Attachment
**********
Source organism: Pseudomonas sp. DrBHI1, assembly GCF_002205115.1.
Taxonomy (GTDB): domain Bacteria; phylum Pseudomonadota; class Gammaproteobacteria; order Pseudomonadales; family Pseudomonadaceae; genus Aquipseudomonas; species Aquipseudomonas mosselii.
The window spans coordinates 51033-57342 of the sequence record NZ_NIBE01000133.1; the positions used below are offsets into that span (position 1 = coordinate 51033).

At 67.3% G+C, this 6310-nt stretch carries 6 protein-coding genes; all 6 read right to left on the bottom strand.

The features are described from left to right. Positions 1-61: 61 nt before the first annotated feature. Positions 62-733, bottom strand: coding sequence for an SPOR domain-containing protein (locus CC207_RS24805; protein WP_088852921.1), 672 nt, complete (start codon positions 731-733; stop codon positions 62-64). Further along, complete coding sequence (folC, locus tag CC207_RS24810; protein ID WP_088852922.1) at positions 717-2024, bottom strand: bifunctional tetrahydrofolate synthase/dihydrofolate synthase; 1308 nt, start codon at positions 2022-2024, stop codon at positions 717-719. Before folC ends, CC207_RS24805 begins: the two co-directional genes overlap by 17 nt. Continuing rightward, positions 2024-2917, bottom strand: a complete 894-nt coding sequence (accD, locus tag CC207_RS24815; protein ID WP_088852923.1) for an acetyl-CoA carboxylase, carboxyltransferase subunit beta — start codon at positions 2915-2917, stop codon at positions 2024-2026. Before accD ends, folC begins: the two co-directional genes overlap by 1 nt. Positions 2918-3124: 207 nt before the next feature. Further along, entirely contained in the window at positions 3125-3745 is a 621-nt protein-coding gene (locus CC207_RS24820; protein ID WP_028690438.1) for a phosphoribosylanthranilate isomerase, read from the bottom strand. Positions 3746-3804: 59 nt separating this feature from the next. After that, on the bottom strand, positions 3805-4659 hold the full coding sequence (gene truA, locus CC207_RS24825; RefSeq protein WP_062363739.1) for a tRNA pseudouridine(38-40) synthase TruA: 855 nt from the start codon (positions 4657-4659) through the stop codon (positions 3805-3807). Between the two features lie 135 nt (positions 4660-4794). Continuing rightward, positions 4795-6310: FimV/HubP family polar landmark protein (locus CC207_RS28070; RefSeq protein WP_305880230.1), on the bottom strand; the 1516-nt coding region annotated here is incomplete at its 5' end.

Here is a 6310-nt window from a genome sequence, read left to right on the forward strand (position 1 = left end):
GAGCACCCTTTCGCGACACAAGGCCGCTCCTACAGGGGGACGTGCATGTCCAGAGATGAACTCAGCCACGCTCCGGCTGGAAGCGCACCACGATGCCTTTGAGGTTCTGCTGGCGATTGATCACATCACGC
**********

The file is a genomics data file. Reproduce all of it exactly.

Source organism: Pseudomonas sp. DrBHI1, assembly GCF_002205115.1.
Taxonomy (GTDB): domain Bacteria; phylum Pseudomonadota; class Gammaproteobacteria; order Pseudomonadales; family Pseudomonadaceae; genus Aquipseudomonas; species Aquipseudomonas mosselii.
The window spans coordinates 51033-57342 of the sequence record NZ_NIBE01000133.1; the positions used below are offsets into that span (position 1 = coordinate 51033).

At 67.3% G+C, this 6310-nt stretch carries 6 protein-coding genes; all 6 read right to left on the bottom strand.

The features are described from left to right. Positions 1-61: 61 nt before the first annotated feature. Positions 62-733, bottom strand: coding sequence for an SPOR domain-containing protein (locus CC207_RS24805; protein WP_088852921.1), 672 nt, complete (start codon positions 731-733; stop codon positions 62-64). Further along, complete coding sequence (folC, locus tag CC207_RS24810; protein ID WP_088852922.1) at positions 717-2024, bottom strand: bifunctional tetrahydrofolate synthase/dihydrofolate synthase; 1308 nt, start codon at positions 2022-2024, stop codon at positions 717-719. Before folC ends, CC207_RS24805 begins: the two co-directional genes overlap by 17 nt. Continuing rightward, positions 2024-2917, bottom strand: a complete 894-nt coding sequence (accD, locus tag CC207_RS24815; protein ID WP_088852923.1) for an acetyl-CoA carboxylase, carboxyltransferase subunit beta — start codon at positions 2915-2917, stop codon at positions 2024-2026. Before accD ends, folC begins: the two co-directional genes overlap by 1 nt. Positions 2918-3124: 207 nt before the next feature. Further along, entirely contained in the window at positions 3125-3745 is a 621-nt protein-coding gene (locus CC207_RS24820; protein ID WP_028690438.1) for a phosphoribosylanthranilate isomerase, read from the bottom strand. Positions 3746-3804: 59 nt separating this feature from the next. After that, on the bottom strand, positions 3805-4659 hold the full coding sequence (gene truA, locus CC207_RS24825; RefSeq protein WP_062363739.1) for a tRNA pseudouridine(38-40) synthase TruA: 855 nt from the start codon (positions 4657-4659) through the stop codon (positions 3805-3807). Between the two features lie 135 nt (positions 4660-4794). Continuing rightward, positions 4795-6310: FimV/HubP family polar landmark protein (locus CC207_RS28070; RefSeq protein WP_305880230.1), on the bottom strand; the 1516-nt coding region annotated here is incomplete at its 5' end.

Here is a 6310-nt window from a genome sequence, read left to right on the forward strand (position 1 = left end):
GAGCACCCTTTCGCGACACAAGGCCGCTCCTACAGGGGGACGTGCATGTCCAGAGATGAACTCAGCCACGCTCCGGCTGGAAGCGCACCACGATGCCTTTGAGGTTCTGCTGGCGATTGATCACATCACGC